According to Japanese tradition, the next seasonal divide after Setsubun is the Hinamatsuri (Doll's Day festival) on March 3. In English translation, it is often called Girl's Day festival, because the festival is all about health and the cultural virtues that Japanese parents wish for their daughters to attain as they grown up into women. Virtues such as elegance, graciousness, and familiarity with the classic arts are symbolized in a stepped display of dolls depicting the imperial court. The dolls and intricate little props, which are often heirlooms going back many many generations, are carefully removed from their boxes and wrappings and set up on a platform some time before March 3. But they must be dismantled and re-packed as soon as the festival day is over, or (some say) the daughters risk growing up to be old maids.
At the top of the stepped platform sit the two main dolls that represent the emperor and empress, dressed as they would have been in the Heian period (794 to 1185) when the imperial court was at its peak. Little girls dress up and have tea parties, while their doting relatives look on and take jillions of photographs with the doll display in the background. It is difficult to resist the popularity of this festival (even if you would want to), and we fell into the spirit of the festival too, when our daughter was a little bitty thing of about two or three. Like most other Japanese festivals, this one is associated with specific foods having symbolic significance that we only get to enjoy at this time of year. I confess that is always my favorite part. ;p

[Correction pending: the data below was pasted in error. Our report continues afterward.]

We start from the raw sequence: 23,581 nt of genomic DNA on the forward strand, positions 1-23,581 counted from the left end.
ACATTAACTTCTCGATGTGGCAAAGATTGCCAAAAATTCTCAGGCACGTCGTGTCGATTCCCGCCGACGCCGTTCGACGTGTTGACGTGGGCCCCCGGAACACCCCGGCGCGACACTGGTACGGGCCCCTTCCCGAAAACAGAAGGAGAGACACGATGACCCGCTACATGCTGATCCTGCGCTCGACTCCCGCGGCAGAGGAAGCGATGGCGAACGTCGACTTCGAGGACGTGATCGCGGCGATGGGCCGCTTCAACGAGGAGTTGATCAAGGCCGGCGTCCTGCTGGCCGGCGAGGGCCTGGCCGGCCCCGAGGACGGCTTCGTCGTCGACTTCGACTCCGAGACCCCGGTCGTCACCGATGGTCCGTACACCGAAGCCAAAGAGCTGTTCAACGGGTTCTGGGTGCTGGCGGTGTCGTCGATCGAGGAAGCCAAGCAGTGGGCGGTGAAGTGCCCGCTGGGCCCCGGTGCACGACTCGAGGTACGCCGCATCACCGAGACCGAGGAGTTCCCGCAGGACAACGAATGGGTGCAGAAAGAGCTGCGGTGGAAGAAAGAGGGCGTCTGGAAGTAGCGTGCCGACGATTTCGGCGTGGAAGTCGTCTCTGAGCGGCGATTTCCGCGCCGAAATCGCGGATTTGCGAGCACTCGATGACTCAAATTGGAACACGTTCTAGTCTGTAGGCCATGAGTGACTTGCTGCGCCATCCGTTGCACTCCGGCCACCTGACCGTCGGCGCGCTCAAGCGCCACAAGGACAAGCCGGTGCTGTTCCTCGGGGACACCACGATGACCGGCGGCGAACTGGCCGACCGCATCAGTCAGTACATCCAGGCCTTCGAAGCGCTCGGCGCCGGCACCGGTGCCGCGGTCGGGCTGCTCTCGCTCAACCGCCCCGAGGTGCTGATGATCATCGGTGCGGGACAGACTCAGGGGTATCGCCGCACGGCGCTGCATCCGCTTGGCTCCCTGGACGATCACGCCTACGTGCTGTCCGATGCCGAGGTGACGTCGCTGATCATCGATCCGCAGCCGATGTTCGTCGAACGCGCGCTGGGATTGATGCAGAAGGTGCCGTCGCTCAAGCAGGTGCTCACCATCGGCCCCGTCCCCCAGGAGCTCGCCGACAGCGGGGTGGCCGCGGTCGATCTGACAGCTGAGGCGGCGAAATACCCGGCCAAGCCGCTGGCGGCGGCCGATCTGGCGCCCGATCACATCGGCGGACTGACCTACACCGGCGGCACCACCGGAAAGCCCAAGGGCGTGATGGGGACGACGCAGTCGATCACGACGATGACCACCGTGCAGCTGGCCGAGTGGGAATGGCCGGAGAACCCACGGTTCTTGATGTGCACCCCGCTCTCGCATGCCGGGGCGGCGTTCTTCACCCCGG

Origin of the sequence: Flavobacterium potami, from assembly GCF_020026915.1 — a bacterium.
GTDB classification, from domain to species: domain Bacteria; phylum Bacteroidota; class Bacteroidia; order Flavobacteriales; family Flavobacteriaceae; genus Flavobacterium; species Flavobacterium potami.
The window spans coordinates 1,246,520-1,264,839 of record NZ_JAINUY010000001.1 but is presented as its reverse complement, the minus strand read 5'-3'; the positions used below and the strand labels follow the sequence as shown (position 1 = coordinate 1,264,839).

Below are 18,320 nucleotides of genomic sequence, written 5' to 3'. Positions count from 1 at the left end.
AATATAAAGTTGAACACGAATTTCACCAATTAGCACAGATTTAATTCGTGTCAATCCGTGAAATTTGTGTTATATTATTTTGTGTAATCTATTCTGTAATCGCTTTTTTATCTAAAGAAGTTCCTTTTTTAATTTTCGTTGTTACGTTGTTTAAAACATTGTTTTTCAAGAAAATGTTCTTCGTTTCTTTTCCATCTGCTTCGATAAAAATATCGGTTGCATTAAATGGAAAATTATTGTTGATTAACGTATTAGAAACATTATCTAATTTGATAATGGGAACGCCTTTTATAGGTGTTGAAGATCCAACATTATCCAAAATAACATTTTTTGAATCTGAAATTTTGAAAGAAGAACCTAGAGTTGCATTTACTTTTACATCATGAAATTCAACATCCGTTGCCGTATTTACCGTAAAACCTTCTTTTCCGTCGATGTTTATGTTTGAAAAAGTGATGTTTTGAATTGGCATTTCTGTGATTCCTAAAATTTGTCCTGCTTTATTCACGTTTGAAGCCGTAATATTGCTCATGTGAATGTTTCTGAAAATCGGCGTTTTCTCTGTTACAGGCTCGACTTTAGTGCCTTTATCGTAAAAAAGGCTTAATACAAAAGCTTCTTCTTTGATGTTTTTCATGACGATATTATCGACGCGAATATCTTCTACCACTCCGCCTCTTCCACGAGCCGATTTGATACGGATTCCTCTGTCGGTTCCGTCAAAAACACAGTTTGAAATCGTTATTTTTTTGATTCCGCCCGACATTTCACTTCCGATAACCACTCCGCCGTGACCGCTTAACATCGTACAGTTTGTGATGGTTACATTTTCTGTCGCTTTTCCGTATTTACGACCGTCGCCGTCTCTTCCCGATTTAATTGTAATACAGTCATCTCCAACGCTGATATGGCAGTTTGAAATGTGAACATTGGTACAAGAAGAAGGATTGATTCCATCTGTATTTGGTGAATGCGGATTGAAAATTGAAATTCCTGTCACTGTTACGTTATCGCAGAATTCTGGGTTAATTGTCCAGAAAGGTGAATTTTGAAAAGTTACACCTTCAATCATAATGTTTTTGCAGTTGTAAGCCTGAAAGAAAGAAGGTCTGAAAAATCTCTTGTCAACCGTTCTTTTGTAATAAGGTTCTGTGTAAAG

The etegami at the top shows the Empress doll, and the writing is a line from the Hinamatsuri song, a children's song that is always sung to death at this time of year. The etegami in the center of the image below shows two simple hina dolls on a peach blossom-shaped cushion. Peach blossoms are an integral part of this festival, and the festival itself is often called "Peach Festival."